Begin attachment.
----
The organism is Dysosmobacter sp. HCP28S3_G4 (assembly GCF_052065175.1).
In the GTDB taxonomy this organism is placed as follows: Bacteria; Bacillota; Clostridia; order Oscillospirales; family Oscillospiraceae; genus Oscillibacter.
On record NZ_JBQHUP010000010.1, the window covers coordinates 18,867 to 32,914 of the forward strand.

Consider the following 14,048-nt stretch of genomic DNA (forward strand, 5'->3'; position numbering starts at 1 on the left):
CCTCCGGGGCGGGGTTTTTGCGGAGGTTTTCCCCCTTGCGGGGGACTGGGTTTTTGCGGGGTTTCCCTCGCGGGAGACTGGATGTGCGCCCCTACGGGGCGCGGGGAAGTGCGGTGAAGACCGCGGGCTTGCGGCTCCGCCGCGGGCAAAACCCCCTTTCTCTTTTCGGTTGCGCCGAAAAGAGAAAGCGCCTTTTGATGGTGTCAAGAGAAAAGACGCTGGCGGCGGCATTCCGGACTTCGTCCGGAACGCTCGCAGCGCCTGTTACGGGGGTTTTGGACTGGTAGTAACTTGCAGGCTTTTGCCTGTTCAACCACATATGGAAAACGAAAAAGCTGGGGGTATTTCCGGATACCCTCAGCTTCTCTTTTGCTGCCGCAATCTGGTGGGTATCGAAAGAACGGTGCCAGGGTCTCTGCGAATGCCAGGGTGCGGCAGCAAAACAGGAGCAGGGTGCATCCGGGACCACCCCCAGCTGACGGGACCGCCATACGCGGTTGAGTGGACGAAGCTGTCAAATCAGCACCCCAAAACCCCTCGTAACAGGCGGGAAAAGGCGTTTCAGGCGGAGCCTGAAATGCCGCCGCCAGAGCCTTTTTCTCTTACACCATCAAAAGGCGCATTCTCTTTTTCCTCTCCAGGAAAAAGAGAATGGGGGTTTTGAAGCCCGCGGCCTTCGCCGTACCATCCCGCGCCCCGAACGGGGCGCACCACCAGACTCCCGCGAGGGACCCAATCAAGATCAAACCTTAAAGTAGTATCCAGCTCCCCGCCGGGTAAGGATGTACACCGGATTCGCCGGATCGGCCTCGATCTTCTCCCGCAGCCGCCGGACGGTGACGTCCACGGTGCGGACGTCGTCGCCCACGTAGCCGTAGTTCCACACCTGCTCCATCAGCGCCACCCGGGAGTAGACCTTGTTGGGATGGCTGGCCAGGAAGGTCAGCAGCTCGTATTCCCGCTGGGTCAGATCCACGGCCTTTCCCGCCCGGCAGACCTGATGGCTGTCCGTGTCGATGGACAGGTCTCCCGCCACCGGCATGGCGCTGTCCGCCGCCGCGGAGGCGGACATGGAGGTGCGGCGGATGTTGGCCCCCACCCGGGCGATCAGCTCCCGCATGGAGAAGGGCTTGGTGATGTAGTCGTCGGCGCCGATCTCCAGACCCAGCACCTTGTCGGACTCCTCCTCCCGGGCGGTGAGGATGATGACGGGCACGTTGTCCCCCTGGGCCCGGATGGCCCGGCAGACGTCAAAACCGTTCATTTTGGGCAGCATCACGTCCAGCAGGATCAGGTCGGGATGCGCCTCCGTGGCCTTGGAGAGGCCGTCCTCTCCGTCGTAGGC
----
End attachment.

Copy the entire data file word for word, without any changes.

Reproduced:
The organism is Dysosmobacter sp. HCP28S3_G4 (assembly GCF_052065175.1).
In the GTDB taxonomy this organism is placed as follows: Bacteria; Bacillota; Clostridia; order Oscillospirales; family Oscillospiraceae; genus Oscillibacter.
On record NZ_JBQHUP010000010.1, the window covers coordinates 18,867 to 32,914 of the forward strand.

Consider the following 14,048-nt stretch of genomic DNA (forward strand, 5'->3'; position numbering starts at 1 on the left):
CCTCCGGGGCGGGGTTTTTGCGGAGGTTTTCCCCCTTGCGGGGGACTGGGTTTTTGCGGGGTTTCCCTCGCGGGAGACTGGATGTGCGCCCCTACGGGGCGCGGGGAAGTGCGGTGAAGACCGCGGGCTTGCGGCTCCGCCGCGGGCAAAACCCCCTTTCTCTTTTCGGTTGCGCCGAAAAGAGAAAGCGCCTTTTGATGGTGTCAAGAGAAAAGACGCTGGCGGCGGCATTCCGGACTTCGTCCGGAACGCTCGCAGCGCCTGTTACGGGGGTTTTGGACTGGTAGTAACTTGCAGGCTTTTGCCTGTTCAACCACATATGGAAAACGAAAAAGCTGGGGGTATTTCCGGATACCCTCAGCTTCTCTTTTGCTGCCGCAATCTGGTGGGTATCGAAAGAACGGTGCCAGGGTCTCTGCGAATGCCAGGGTGCGGCAGCAAAACAGGAGCAGGGTGCATCCGGGACCACCCCCAGCTGACGGGACCGCCATACGCGGTTGAGTGGACGAAGCTGTCAAATCAGCACCCCAAAACCCCTCGTAACAGGCGGGAAAAGGCGTTTCAGGCGGAGCCTGAAATGCCGCCGCCAGAGCCTTTTTCTCTTACACCATCAAAAGGCGCATTCTCTTTTTCCTCTCCAGGAAAAAGAGAATGGGGGTTTTGAAGCCCGCGGCCTTCGCCGTACCATCCCGCGCCCCGAACGGGGCGCACCACCAGACTCCCGCGAGGGACCCAATCAAGATCAAACCTTAAAGTAGTATCCAGCTCCCCGCCGGGTAAGGATGTACACCGGATTCGCCGGATCGGCCTCGATCTTCTCCCGCAGCCGCCGGACGGTGACGTCCACGGTGCGGACGTCGTCGCCCACGTAGCCGTAGTTCCACACCTGCTCCATCAGCGCCACCCGGGAGTAGACCTTGTTGGGATGGCTGGCCAGGAAGGTCAGCAGCTCGTATTCCCGCTGGGTCAGATCCACGGCCTTTCCCGCCCGGCAGACCTGATGGCTGTCCGTGTCGATGGACAGGTCTCCCGCCACCGGCATGGCGCTGTCCGCCGCCGCGGAGGCGGACATGGAGGTGCGGCGGATGTTGGCCCCCACCCGGGCGATCAGCTCCCGCATGGAGAAGGGCTTGGTGATGTAGTCGTCGGCGCCGATCTCCAGACCCAGCACCTTGTCGGACTCCTCCTCCCGGGCGGTGAGGATGATGACGGGCACGTTGTCCCCCTGGGCCCGGATGGCCCGGCAGACGTCAAAACCGTTCATTTTGGGCAGCATCACGTCCAGCAGGATCAGGTCGGGATGCGCCTCCGTGGCCTTGGAGAGGCCGTCCTCTCCGTCGTAGGC